| Press Release

Green chemistry and biofuel: the mechanism of a key photoenzyme decrypted

The functioning of the enzyme FAP, useful for producing biofuels and for green chemistry, has been decrypted. This result mobilized an international team of scientists, including many French researchers from the CEA, CNRS, Inserm, École Polytechnique, the universities of Grenoble Alpes, Paris-Saclay and Aix Marseille, as well as the European Synchrotron and Synchrotron SOLEIL. The discovery is published in Science on April 09, 2021.

The researchers decrypted the operating mechanisms of FAP (Fatty Acid Photodecarboxylase), which is naturally present in microscopic algae such as Chlorella. The enzyme had been identified in 2017 as able to use light energy to form hydrocarbons from fatty acids produced by these microalgae. To achieve this new result, research teams used a complete experimental and theoretical toolkit.

Understanding how FAP works is essential because this photoenzyme opens up a new opportunity for sustainable biofuel production from fatty acids naturally produced by living organisms. FAP is also very promising for producing high added-value compounds for fine chemistry, cosmetics and pharmaceutics.
In addition, due to their light-induced reaction, photoenzymes give access to ultrarapid phenomena that occur during enzymatic reactions. FAP therefore offers a unique opportunity to understand in detail a chemical reaction taking place in living organisms.

More specifically, in this work, researchers show that when FAP is illuminated and absorbs a photon, an electron is stripped in 300 picoseconds from the fatty acid produced by the algae. This fatty acid is then dissociated into a hydrocarbon precursor and carbon dioxide (CO2). Most of the CO2 generated is then turned in 100 nanoseconds into bicarbonate (HCO3-) within the enzyme. This activity uses light but does not prevent photosynthesis: the flavin molecule within the FAP, which absorbs the photon, is bent. This conformation shifts the molecule’s absorption spectrum towards the red, so that it uses photons not used for the microalgae’s photosynthetic activity.
 

It is the combined interpretation of the results of various experimental and theoretical approaches by the international consortium that yields the detailed, atomic-scale picture of FAP at work. This multidisciplinary study combined bioengineering work, optical and vibrational spectroscopy, static and kinetic crystallography performed with synchrotrons or an X-ray free electron laser, as well as quantum chemistry calculations.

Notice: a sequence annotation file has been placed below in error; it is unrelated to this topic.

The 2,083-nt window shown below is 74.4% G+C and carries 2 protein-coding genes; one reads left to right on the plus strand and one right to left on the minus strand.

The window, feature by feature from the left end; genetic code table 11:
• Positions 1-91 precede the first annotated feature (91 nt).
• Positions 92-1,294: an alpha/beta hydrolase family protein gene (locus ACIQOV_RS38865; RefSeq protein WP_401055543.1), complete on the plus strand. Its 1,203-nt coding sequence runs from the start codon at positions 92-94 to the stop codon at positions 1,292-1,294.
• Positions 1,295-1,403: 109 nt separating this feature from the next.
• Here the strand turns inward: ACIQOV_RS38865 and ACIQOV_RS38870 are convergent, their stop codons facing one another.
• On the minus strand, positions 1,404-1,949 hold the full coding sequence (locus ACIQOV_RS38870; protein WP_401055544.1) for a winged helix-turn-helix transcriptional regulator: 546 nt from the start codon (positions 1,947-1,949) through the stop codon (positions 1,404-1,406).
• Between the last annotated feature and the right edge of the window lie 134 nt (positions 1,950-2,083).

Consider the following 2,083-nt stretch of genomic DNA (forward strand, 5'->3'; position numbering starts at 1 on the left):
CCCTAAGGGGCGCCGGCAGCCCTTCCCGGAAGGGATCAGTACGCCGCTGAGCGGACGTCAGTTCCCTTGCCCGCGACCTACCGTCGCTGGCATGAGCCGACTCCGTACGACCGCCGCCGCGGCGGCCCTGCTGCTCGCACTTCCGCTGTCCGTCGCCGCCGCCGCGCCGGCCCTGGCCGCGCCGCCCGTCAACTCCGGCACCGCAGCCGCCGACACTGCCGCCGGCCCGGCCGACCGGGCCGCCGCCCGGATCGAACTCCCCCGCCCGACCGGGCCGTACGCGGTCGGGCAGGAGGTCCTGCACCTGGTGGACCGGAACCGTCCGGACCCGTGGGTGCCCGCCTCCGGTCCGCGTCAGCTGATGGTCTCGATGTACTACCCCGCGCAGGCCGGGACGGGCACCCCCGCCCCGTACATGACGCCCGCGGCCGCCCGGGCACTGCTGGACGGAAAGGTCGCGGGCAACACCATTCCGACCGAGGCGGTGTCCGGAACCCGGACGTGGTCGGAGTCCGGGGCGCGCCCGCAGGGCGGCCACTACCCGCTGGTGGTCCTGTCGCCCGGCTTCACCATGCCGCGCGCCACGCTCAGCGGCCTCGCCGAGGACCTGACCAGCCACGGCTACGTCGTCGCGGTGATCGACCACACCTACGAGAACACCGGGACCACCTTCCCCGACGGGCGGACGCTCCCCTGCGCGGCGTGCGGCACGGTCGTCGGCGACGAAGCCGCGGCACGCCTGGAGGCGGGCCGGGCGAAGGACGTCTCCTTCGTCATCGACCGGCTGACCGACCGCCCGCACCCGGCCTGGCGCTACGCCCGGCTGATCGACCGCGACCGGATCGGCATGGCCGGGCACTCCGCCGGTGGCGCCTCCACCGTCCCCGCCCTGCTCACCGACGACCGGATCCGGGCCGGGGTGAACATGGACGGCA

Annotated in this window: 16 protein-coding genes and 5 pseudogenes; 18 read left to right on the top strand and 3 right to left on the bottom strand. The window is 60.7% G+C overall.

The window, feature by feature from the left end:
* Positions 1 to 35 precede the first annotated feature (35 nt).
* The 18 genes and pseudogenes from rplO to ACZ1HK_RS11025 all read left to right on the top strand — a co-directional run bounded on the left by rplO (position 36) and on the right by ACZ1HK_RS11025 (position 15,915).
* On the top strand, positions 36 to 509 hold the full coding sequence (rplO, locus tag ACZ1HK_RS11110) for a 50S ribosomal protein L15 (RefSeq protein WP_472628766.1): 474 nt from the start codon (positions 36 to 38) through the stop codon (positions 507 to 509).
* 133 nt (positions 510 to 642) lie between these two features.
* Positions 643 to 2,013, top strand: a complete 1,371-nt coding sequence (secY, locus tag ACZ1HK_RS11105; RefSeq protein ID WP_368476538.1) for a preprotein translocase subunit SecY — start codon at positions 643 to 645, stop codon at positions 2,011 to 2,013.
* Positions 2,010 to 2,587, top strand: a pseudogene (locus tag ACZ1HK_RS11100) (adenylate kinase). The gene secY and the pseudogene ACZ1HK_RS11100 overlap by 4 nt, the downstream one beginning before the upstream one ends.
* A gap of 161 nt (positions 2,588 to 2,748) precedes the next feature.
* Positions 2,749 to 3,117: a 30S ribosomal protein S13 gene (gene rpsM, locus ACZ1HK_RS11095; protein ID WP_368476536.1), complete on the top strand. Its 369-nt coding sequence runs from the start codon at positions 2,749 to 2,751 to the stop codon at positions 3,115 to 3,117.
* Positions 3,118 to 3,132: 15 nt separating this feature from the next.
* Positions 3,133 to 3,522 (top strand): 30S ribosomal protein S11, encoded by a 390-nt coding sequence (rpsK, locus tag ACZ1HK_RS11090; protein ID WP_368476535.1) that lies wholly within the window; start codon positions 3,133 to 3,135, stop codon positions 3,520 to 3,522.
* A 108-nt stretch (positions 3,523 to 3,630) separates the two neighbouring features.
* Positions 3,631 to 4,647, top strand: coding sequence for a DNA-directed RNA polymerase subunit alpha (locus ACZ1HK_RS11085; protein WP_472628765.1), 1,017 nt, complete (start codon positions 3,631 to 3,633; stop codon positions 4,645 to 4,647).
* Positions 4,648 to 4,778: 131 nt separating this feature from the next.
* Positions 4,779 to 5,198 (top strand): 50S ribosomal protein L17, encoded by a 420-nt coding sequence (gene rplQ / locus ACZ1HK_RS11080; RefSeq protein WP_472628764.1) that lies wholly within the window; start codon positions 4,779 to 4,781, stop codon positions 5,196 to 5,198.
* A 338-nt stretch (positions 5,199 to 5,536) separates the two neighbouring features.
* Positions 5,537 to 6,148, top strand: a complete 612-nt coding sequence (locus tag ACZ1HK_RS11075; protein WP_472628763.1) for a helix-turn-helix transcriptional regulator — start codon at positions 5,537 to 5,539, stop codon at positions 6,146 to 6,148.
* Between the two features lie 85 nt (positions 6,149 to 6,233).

In France (1), the study involved researchers from the Biosciences and Biotechnologies Institute of Aix-Marseille (CEA/CNRS/Aix-Marseille University), the Institute of Structural Biology (CEA/CNRS/Grenoble Alpes University), the Laboratory for Optics and Biosciences (CNRS/École Polytechnique-Institut Polytechnique de Paris/Inserm), the Advanced Spectroscopy Laboratory for Interactions, Reactivity and the Environment (CNRS/University of Lille), the Institute for Integrative Biology of the Cell (CEA/CNRS/Paris-Saclay University), the SOLEIL synchrotron and also from the European Synchrotron (ESRF) and the Laue Langevin Institute (ILL), two major European instruments based in Grenoble. It received funding from the French National Research Agency.

References: D. Sorigué et al., “Mechanism and dynamics of fatty acid photodecarboxylase”, Science, 2021. Doi: https://doi.org/10.1126/science.abd5687

(1) The study also involved researchers from the Max Planck Institute in Heidelberg (Germany), Moscow State University (Russia) and the SLAC National Accelerator Laboratory (USA).

About École Polytechnique

École Polytechnique, also known as L’X, is the leading French institution combining top-level research, academics, and innovation at the cutting-edge of science and technology. Its various undergraduate and graduate-level programs – Bachelor of Science, Ingénieur Polytechnicien (Master’s level program), Master’s, and PhD – are highly selective and promote a culture of excellence with a strong emphasis on science, anchored in humanist traditions. As a widely internationalized university, École Polytechnique offers a variety of international programs and attracts a growing number of foreign students and researchers from around the globe (currently 41% of students and 40% of faculty members).

École Polytechnique offers an exceptional education to prepare bright men and women to excel in top-level key positions and lead complex and innovative projects which meet the challenges of 21st century society, all while maintaining a keen sense of their civil and social responsibilities. With its 23 laboratories, 22 of which are joint research units with the French National Center for Scientific Research (CNRS), the École Polytechnique Research Center explores the frontiers of interdisciplinary knowledge to provide major contributions to science, technology, and society. École Polytechnique is a founding member of Institut Polytechnique de Paris.

Files to download

Press Release - Green chemistry and biofuel the mechanism of a key photoenzyme decrypted

Press Release - Green chemistry and biofuel the mechanism of a key photoenzyme decrypted

Press Release